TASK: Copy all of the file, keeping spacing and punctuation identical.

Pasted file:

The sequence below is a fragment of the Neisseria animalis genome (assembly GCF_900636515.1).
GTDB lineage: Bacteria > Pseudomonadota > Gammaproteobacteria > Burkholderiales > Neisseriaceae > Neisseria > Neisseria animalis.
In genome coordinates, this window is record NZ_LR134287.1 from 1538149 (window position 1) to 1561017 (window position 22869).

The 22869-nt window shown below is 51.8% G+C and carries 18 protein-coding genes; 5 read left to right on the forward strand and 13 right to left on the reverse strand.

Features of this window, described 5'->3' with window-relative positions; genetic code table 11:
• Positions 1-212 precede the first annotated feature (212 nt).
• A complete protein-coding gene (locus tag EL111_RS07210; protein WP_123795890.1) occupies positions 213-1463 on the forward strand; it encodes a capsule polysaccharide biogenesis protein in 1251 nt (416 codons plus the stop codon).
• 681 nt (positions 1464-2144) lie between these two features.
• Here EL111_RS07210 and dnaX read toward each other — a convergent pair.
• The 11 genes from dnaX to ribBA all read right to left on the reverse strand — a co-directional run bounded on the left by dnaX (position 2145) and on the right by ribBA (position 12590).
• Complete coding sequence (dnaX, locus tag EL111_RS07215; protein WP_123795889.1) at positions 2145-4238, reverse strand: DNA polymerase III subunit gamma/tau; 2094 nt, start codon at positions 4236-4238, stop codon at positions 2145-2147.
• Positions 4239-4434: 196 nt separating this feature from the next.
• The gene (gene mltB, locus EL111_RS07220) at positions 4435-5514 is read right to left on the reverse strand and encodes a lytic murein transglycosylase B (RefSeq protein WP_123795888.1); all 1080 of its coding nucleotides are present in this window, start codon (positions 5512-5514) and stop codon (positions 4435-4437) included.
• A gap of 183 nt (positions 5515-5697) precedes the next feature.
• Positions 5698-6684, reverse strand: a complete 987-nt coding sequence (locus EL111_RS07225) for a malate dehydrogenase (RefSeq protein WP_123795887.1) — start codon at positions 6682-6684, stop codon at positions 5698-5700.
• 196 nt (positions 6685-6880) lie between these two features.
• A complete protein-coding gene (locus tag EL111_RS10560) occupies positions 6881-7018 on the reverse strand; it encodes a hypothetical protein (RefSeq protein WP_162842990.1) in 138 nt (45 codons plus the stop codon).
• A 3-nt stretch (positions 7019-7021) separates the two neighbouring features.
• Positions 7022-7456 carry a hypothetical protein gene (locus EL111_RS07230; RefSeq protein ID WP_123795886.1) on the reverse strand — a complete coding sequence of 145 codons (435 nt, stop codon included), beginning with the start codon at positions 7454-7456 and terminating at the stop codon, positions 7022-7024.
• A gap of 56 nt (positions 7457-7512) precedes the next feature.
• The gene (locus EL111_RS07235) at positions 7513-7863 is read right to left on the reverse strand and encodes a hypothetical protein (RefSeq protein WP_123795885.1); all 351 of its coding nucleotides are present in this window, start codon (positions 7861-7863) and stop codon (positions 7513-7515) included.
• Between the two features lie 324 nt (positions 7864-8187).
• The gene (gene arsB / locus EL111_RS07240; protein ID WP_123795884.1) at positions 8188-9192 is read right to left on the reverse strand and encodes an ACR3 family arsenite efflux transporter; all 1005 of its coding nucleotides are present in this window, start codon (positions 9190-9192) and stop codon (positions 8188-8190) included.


The sequence below is a fragment of the Neisseria animalis genome (assembly GCF_900636515.1).
GTDB lineage: Bacteria > Pseudomonadota > Gammaproteobacteria > Burkholderiales > Neisseriaceae > Neisseria > Neisseria animalis.
In genome coordinates, this window is record NZ_LR134287.1 from 1538149 (window position 1) to 1561017 (window position 22869).

The 22869-nt window shown below is 51.8% G+C and carries 18 protein-coding genes; 5 read left to right on the forward strand and 13 right to left on the reverse strand.

Features of this window, described 5'->3' with window-relative positions; genetic code table 11:
• Positions 1-212 precede the first annotated feature (212 nt).
• A complete protein-coding gene (locus tag EL111_RS07210; protein WP_123795890.1) occupies positions 213-1463 on the forward strand; it encodes a capsule polysaccharide biogenesis protein in 1251 nt (416 codons plus the stop codon).
• 681 nt (positions 1464-2144) lie between these two features.
• Here EL111_RS07210 and dnaX read toward each other — a convergent pair.
• The 11 genes from dnaX to ribBA all read right to left on the reverse strand — a co-directional run bounded on the left by dnaX (position 2145) and on the right by ribBA (position 12590).
• Complete coding sequence (dnaX, locus tag EL111_RS07215; protein WP_123795889.1) at positions 2145-4238, reverse strand: DNA polymerase III subunit gamma/tau; 2094 nt, start codon at positions 4236-4238, stop codon at positions 2145-2147.
• Positions 4239-4434: 196 nt separating this feature from the next.
• The gene (gene mltB, locus EL111_RS07220) at positions 4435-5514 is read right to left on the reverse strand and encodes a lytic murein transglycosylase B (RefSeq protein WP_123795888.1); all 1080 of its coding nucleotides are present in this window, start codon (positions 5512-5514) and stop codon (positions 4435-4437) included.
• A gap of 183 nt (positions 5515-5697) precedes the next feature.
• Positions 5698-6684, reverse strand: a complete 987-nt coding sequence (locus EL111_RS07225) for a malate dehydrogenase (RefSeq protein WP_123795887.1) — start codon at positions 6682-6684, stop codon at positions 5698-5700.
• 196 nt (positions 6685-6880) lie between these two features.
• A complete protein-coding gene (locus tag EL111_RS10560) occupies positions 6881-7018 on the reverse strand; it encodes a hypothetical protein (RefSeq protein WP_162842990.1) in 138 nt (45 codons plus the stop codon).
• A 3-nt stretch (positions 7019-7021) separates the two neighbouring features.
• Positions 7022-7456 carry a hypothetical protein gene (locus EL111_RS07230; RefSeq protein ID WP_123795886.1) on the reverse strand — a complete coding sequence of 145 codons (435 nt, stop codon included), beginning with the start codon at positions 7454-7456 and terminating at the stop codon, positions 7022-7024.
• A gap of 56 nt (positions 7457-7512) precedes the next feature.
• The gene (locus EL111_RS07235) at positions 7513-7863 is read right to left on the reverse strand and encodes a hypothetical protein (RefSeq protein WP_123795885.1); all 351 of its coding nucleotides are present in this window, start codon (positions 7861-7863) and stop codon (positions 7513-7515) included.
• Between the two features lie 324 nt (positions 7864-8187).
• The gene (gene arsB / locus EL111_RS07240; protein ID WP_123795884.1) at positions 8188-9192 is read right to left on the reverse strand and encodes an ACR3 family arsenite efflux transporter; all 1005 of its coding nucleotides are present in this window, start codon (positions 9190-9192) and stop codon (positions 8188-8190) included.